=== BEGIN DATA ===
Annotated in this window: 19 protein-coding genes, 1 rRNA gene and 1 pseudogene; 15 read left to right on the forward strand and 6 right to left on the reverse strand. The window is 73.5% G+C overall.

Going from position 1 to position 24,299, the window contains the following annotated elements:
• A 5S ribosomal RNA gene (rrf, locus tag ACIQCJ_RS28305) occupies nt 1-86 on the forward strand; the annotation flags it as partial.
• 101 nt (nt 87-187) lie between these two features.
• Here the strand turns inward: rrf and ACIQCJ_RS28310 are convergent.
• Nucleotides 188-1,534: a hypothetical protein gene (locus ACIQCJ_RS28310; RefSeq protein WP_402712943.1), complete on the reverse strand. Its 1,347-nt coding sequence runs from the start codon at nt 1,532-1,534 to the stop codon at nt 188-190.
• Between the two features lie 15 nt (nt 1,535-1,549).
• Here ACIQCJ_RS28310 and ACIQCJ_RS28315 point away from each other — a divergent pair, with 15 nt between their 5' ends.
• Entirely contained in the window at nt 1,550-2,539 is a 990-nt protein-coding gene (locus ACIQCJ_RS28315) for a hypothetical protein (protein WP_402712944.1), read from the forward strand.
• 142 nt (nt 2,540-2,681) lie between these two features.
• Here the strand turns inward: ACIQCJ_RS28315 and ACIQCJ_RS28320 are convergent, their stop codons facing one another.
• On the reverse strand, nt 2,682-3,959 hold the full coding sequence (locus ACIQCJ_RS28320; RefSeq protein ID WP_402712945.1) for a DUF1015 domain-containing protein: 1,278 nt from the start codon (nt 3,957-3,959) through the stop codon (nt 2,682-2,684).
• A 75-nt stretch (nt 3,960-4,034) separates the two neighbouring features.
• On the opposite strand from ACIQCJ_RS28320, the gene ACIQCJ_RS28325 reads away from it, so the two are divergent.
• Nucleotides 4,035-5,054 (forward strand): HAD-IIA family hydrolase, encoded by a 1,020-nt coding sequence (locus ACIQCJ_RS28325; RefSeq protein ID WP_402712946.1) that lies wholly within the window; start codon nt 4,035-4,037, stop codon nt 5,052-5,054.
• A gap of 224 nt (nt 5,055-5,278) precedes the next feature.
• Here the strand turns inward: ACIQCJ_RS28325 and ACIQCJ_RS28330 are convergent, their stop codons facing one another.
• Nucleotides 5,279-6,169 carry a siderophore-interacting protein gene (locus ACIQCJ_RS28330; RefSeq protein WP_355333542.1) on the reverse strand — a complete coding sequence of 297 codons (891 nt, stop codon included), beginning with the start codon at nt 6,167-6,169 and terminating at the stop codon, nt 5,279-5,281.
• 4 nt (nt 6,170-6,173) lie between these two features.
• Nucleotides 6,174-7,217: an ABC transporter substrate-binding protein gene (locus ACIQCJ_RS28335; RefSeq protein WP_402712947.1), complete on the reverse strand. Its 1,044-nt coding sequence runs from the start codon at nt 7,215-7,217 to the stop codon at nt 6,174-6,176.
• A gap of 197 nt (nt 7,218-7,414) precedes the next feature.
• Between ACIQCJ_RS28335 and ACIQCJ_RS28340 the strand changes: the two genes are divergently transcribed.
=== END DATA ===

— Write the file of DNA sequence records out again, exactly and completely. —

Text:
Annotated in this window: 19 protein-coding genes, 1 rRNA gene and 1 pseudogene; 15 read left to right on the forward strand and 6 right to left on the reverse strand. The window is 73.5% G+C overall.

Going from position 1 to position 24,299, the window contains the following annotated elements:
• A 5S ribosomal RNA gene (rrf, locus tag ACIQCJ_RS28305) occupies nt 1-86 on the forward strand; the annotation flags it as partial.
• 101 nt (nt 87-187) lie between these two features.
• Here the strand turns inward: rrf and ACIQCJ_RS28310 are convergent.
• Nucleotides 188-1,534: a hypothetical protein gene (locus ACIQCJ_RS28310; RefSeq protein WP_402712943.1), complete on the reverse strand. Its 1,347-nt coding sequence runs from the start codon at nt 1,532-1,534 to the stop codon at nt 188-190.
• Between the two features lie 15 nt (nt 1,535-1,549).
• Here ACIQCJ_RS28310 and ACIQCJ_RS28315 point away from each other — a divergent pair, with 15 nt between their 5' ends.
• Entirely contained in the window at nt 1,550-2,539 is a 990-nt protein-coding gene (locus ACIQCJ_RS28315) for a hypothetical protein (protein WP_402712944.1), read from the forward strand.
• 142 nt (nt 2,540-2,681) lie between these two features.
• Here the strand turns inward: ACIQCJ_RS28315 and ACIQCJ_RS28320 are convergent, their stop codons facing one another.
• On the reverse strand, nt 2,682-3,959 hold the full coding sequence (locus ACIQCJ_RS28320; RefSeq protein ID WP_402712945.1) for a DUF1015 domain-containing protein: 1,278 nt from the start codon (nt 3,957-3,959) through the stop codon (nt 2,682-2,684).
• A 75-nt stretch (nt 3,960-4,034) separates the two neighbouring features.
• On the opposite strand from ACIQCJ_RS28320, the gene ACIQCJ_RS28325 reads away from it, so the two are divergent.
• Nucleotides 4,035-5,054 (forward strand): HAD-IIA family hydrolase, encoded by a 1,020-nt coding sequence (locus ACIQCJ_RS28325; RefSeq protein ID WP_402712946.1) that lies wholly within the window; start codon nt 4,035-4,037, stop codon nt 5,052-5,054.
• A gap of 224 nt (nt 5,055-5,278) precedes the next feature.
• Here the strand turns inward: ACIQCJ_RS28325 and ACIQCJ_RS28330 are convergent, their stop codons facing one another.
• Nucleotides 5,279-6,169 carry a siderophore-interacting protein gene (locus ACIQCJ_RS28330; RefSeq protein WP_355333542.1) on the reverse strand — a complete coding sequence of 297 codons (891 nt, stop codon included), beginning with the start codon at nt 6,167-6,169 and terminating at the stop codon, nt 5,279-5,281.
• 4 nt (nt 6,170-6,173) lie between these two features.
• Nucleotides 6,174-7,217: an ABC transporter substrate-binding protein gene (locus ACIQCJ_RS28335; RefSeq protein WP_402712947.1), complete on the reverse strand. Its 1,044-nt coding sequence runs from the start codon at nt 7,215-7,217 to the stop codon at nt 6,174-6,176.
• A gap of 197 nt (nt 7,218-7,414) precedes the next feature.
• Between ACIQCJ_RS28335 and ACIQCJ_RS28340 the strand changes: the two genes are divergently transcribed.